Prenatal stress passed across generations and disrupt masculinization of the developing mouse brain

in environment, medicine, biology, omics

A new study finds that experiences in the womb can lead to individual differences in stress response that may be passed across generations.  The study shows that sons of male mice exposed to prenatal stress are more sensitive to stress as adults and these mice may have smaller testes.

The study was published in the August 17 issue of The Journal of Neuroscience.

Tracy Bale, PhD, of the University of Pennsylvania, and colleagues previously found that male mice were sensitive to stress their mothers experienced during pregnancy. In the current study Bale, together with Chris Morgan, also of the University of Pennsylvania, bred those stress-sensitive males with normal females to see if the heightened stress response could be transmitted to the next generation of mice. Even though the male offspring had no additional exposure to stress in the womb, they displayed a more pronounced reaction to stress, just like their fathers.

"This study shows that the effects of maternal stress in mice are passed by the sons to the grandsons of the stressed mothers," said Arthur Arnold, PhD, an expert on sex differences in the brain at the University of California, Los Angeles. "Since male mice are not involved in rearing the offspring in the lab setting, the findings suggest that the transmission of the trait from son to grandson is through the son's DNA," added Arnold, who was unaffiliated with the study.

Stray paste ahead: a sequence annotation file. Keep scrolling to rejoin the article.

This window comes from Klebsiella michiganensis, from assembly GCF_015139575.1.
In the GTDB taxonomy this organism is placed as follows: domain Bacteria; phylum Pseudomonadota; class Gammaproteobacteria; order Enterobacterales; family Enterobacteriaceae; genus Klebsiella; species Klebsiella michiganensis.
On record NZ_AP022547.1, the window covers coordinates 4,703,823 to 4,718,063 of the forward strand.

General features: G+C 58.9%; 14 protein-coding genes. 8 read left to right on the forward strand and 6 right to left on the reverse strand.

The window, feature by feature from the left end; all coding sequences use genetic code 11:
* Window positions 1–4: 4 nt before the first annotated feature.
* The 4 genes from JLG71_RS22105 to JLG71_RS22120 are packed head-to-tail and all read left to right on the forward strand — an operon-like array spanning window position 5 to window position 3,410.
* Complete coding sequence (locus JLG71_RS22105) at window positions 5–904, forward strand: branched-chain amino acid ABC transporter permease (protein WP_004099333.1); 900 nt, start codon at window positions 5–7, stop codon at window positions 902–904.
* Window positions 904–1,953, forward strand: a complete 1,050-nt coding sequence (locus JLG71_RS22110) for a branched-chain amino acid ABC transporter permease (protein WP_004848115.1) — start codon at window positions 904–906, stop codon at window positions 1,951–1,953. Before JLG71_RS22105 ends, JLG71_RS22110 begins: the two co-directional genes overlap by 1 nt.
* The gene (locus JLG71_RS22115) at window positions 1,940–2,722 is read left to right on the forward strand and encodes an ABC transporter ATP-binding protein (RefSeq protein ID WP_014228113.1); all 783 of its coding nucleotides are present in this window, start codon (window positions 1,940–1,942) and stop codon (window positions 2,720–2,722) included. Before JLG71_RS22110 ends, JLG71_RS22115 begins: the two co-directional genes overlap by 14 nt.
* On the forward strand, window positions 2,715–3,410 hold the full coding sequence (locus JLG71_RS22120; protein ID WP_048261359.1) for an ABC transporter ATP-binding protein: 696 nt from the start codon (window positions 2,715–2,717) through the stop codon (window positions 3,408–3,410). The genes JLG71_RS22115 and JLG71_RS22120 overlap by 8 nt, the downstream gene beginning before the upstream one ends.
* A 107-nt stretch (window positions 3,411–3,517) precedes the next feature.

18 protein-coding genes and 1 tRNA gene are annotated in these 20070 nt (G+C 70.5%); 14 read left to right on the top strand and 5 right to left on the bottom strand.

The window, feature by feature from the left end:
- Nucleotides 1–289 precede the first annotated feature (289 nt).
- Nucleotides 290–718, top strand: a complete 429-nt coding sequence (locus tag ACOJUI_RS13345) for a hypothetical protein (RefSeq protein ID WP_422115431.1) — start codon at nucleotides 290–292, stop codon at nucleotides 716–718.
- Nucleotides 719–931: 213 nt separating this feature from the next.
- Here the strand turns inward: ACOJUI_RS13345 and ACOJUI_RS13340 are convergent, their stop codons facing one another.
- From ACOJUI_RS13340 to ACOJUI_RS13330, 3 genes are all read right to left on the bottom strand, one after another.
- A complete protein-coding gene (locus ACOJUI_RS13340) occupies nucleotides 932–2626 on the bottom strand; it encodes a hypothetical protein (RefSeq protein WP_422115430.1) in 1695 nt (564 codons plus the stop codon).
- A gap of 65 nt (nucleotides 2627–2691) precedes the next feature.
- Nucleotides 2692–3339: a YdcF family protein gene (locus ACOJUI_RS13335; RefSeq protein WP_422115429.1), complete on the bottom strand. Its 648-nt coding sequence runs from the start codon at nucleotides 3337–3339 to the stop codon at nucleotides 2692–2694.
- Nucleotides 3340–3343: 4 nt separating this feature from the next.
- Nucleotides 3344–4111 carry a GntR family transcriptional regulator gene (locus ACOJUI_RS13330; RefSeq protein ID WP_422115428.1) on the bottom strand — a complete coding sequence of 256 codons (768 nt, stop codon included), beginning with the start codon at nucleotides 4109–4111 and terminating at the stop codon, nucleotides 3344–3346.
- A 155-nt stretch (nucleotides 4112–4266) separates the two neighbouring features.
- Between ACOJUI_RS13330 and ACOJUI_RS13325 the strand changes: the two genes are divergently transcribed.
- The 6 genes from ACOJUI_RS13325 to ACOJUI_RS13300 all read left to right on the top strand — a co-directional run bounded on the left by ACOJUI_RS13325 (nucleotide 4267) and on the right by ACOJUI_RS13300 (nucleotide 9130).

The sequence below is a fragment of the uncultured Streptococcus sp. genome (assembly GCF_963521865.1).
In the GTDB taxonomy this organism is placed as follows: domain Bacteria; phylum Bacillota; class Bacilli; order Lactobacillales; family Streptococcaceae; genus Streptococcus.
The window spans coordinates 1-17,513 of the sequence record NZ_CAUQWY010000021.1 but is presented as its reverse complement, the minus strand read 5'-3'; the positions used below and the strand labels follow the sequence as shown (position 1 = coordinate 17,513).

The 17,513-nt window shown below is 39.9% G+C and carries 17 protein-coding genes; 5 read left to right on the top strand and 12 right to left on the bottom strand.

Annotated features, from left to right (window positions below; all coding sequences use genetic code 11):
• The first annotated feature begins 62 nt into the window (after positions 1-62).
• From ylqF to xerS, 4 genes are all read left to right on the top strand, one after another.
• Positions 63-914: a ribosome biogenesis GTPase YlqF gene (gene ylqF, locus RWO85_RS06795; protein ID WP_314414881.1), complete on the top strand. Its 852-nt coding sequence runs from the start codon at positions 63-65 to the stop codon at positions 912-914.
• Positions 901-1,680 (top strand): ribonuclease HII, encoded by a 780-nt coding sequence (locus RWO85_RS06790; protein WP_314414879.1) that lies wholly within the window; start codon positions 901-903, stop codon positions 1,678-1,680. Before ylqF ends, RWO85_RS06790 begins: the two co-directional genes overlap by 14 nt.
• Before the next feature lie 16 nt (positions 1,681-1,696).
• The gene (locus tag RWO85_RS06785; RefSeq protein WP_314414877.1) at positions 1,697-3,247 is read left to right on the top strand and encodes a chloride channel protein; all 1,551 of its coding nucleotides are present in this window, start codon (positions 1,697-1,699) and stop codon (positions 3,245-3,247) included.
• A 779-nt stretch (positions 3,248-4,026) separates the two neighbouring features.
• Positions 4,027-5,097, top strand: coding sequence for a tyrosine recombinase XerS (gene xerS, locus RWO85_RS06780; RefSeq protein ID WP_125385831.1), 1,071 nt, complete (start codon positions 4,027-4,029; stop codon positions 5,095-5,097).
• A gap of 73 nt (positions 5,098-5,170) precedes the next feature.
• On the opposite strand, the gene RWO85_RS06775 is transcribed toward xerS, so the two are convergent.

However, which are the specific genes that are affected by the stress or influence downstream generations of male mice remains to be further investigated. Their study was focussed on changes in certain miRNAs and suggested that miRNAs may serve a previously unappreciated role in organizing the sexually dimorphic brain.

miRNAs (MicroRNAs) are short (RNA molecules of about 22 nucleotides long and are considered post-transcriptional regulators as they bind to complementary sequences on target messenger RNA resulting in its degradation.

In general, female mice tend to respond more to stress than do males. However, in the current study, the sons and grandsons of female mice that were stressed while pregnant showed a stress response more similar to female mice.

Compared with other male mice, the stress-sensitive grandsons also had smaller testes, as did their fathers, suggesting they were exposed to less testosterone around birth — a critical period for establishing sex differences in the brain. Additionally, genes involved in brain development were turned on and off in a pattern more similar to female than male mice.

"Together these findings suggest prenatal stress may disrupt masculinization of the developing mouse brain," Bale said. Although such changes did not deter the stress-sensitive male mice from reproducing, the results suggest exposure to stress during early pregnancy can lead to long-term changes in offspring that can be passed across generations.

Further, according to authors, their  data support the existence of a sensitive period of early gestation when epigenetic programming of the male germline can occur, permitting transmission of specific phenotypes into subsequent generations.

Source article:  Early Prenatal Stress Epigenetically Programs Dysmasculinization in Second-Generation Offspring via the Paternal Lineage. Christopher P. Morgan andTracy L. Bale  The Journal of Neuroscience, 17 August 2011, 31(33):11748-11755; doi:10.1523/JNEUROSCI.1887-11.2011

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